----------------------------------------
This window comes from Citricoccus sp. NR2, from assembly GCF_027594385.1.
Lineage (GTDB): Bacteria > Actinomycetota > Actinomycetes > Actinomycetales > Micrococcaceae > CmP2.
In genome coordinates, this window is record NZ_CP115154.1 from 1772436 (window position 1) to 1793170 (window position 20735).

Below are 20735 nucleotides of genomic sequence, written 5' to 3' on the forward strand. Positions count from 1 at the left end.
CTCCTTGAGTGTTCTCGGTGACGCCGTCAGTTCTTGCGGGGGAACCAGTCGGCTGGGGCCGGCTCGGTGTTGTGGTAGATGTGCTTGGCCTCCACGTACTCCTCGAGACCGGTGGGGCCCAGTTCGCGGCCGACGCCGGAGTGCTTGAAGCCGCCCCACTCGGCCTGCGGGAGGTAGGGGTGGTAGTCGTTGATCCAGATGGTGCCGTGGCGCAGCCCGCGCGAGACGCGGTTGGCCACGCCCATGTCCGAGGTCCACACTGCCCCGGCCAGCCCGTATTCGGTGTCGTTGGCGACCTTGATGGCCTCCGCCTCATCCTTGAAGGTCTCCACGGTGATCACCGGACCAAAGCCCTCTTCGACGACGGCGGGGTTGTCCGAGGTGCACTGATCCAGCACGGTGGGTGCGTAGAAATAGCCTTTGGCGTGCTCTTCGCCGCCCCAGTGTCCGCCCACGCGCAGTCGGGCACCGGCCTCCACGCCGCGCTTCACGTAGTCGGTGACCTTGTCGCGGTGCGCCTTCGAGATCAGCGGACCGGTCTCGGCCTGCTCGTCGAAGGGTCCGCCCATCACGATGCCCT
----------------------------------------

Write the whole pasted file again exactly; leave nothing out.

This window comes from Citricoccus sp. NR2, from assembly GCF_027594385.1.
Lineage (GTDB): Bacteria > Actinomycetota > Actinomycetes > Actinomycetales > Micrococcaceae > CmP2.
In genome coordinates, this window is record NZ_CP115154.1 from 1772436 (window position 1) to 1793170 (window position 20735).

Below are 20735 nucleotides of genomic sequence, written 5' to 3' on the forward strand. Positions count from 1 at the left end.
CTCCTTGAGTGTTCTCGGTGACGCCGTCAGTTCTTGCGGGGGAACCAGTCGGCTGGGGCCGGCTCGGTGTTGTGGTAGATGTGCTTGGCCTCCACGTACTCCTCGAGACCGGTGGGGCCCAGTTCGCGGCCGACGCCGGAGTGCTTGAAGCCGCCCCACTCGGCCTGCGGGAGGTAGGGGTGGTAGTCGTTGATCCAGATGGTGCCGTGGCGCAGCCCGCGCGAGACGCGGTTGGCCACGCCCATGTCCGAGGTCCACACTGCCCCGGCCAGCCCGTATTCGGTGTCGTTGGCGACCTTGATGGCCTCCGCCTCATCCTTGAAGGTCTCCACGGTGATCACCGGACCAAAGCCCTCTTCGACGACGGCGGGGTTGTCCGAGGTGCACTGATCCAGCACGGTGGGTGCGTAGAAATAGCCTTTGGCGTGCTCTTCGCCGCCCCAGTGTCCGCCCACGCGCAGTCGGGCACCGGCCTCCACGCCGCGCTTCACGTAGTCGGTGACCTTGTCGCGGTGCGCCTTCGAGATCAGCGGACCGGTCTCGGCCTGCTCGTCGAAGGGTCCGCCCATCACGATGCCCT